Call us now 1300-889-743

Property Documents For Tax

Have you just purchased an investment property?

Great! Your purchase is complete! However astute investors don’t just buy good investments, they also know how to manage them well and keep good records.

Unfortunately, most people who buy an investment property don’t talk to their accountant until the next year when they do their taxes.

As a result of this they don’t have the right documents that their accountant needs and then they procrastinate with their tax return or waste valuable time trying to find the right figures!

Instead of waiting until the end of the financial year, try to set aside the documents you’ll need from day one so that when tax time comes, you’ll be prepared.

Property spreadsheet template

You can use our investment property spreadsheet to give your accountant the required figures. This template is free and simple to use.

Investment Property Income & Expenses Spreadsheet


Read below for an explanation of the information and figures that your accountant will require.

Which documents will your accountant need?

You can provide your accountant with all of your documents and simply let him “take care of it” for you. However, most professional investors give their accountant a summary of the income and expenses for their properties to lessen their accounting fees.

This is also a good chance for you to check your cash flow position with the property and to identify expenses that are abnormally high.

Purchasing expenses (if applicable)

If you purchased the property this year then you’ll need to inform your accountant of the expenses associated with the purchase. You can find most of these figures in the settlement statement provided to you by your conveyancer at the time of settlement.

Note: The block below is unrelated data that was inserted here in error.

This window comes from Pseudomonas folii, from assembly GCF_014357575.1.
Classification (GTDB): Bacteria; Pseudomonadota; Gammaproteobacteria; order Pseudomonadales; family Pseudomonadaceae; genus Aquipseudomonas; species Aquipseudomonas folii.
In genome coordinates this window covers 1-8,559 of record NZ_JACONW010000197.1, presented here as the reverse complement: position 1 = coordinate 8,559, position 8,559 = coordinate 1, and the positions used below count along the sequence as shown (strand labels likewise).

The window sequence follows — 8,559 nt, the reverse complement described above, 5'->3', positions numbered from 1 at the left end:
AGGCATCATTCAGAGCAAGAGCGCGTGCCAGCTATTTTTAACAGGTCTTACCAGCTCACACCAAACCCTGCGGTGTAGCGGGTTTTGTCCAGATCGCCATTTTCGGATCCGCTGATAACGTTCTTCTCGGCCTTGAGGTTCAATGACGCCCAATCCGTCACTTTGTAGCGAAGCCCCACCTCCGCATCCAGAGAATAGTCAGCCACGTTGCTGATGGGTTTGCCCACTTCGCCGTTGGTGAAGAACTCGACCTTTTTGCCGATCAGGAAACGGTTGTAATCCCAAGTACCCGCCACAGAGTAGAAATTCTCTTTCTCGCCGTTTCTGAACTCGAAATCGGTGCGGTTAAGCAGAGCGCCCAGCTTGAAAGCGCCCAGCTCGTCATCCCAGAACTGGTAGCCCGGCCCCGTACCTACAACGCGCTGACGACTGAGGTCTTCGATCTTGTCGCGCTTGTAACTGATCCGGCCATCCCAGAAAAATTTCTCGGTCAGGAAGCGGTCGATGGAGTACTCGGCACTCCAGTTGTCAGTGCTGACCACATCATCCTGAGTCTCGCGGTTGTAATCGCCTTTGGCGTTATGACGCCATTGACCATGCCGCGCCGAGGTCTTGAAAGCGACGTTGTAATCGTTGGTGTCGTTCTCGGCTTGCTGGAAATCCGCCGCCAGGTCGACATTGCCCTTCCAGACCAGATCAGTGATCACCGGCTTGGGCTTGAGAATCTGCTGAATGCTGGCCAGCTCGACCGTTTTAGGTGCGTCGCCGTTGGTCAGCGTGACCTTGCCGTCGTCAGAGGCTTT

Most accountants recommend that you provide a copy of the relevant pages from the contract of sale and your settlement statement to them so they can make sure no deductions are overlooked.

  • Stamp duty.
  • Misc government fees (transfer and registration of mortgage).
  • Pest, building and/or strata inspections.
  • Conveyancing fees.
  • Bank cheque fees.
  • Borrowing expenses (see loan expenses).
  • Penalty interest (if applicable).

Management expenses

At the end of the financial year your property manager will send you an annual statement showing the total rent received as well as the total charges associated with them managing your investment property.

If they are paying your rates and levies from your rent then they’ll include these expenses in their statement:

  • Property manager fees.
  • Letting fees.
  • Tribunal expenses.
  • Handling fees, postage fees and sundry expenses.

Rates & levies

If you purchased the property this financial year then please don’t forget to add in or deduct any settlement adjustments for strata fees, water rates and council rates. Otherwise, simply keep the rates notices and levy notices you receive during the year and add up the total that you have paid.

  • Council rates (four notices received each year).
  • Water rates (four notices received each year).
  • Body corporate / strata levies (four notices received each year).
  • Land tax (annual).

Loan expenses

With most lenders you’ll receive a final statement at the end of the financial year which confirms the total interest and fees charged during that year. In many cases, you can also find these figures in internet banking.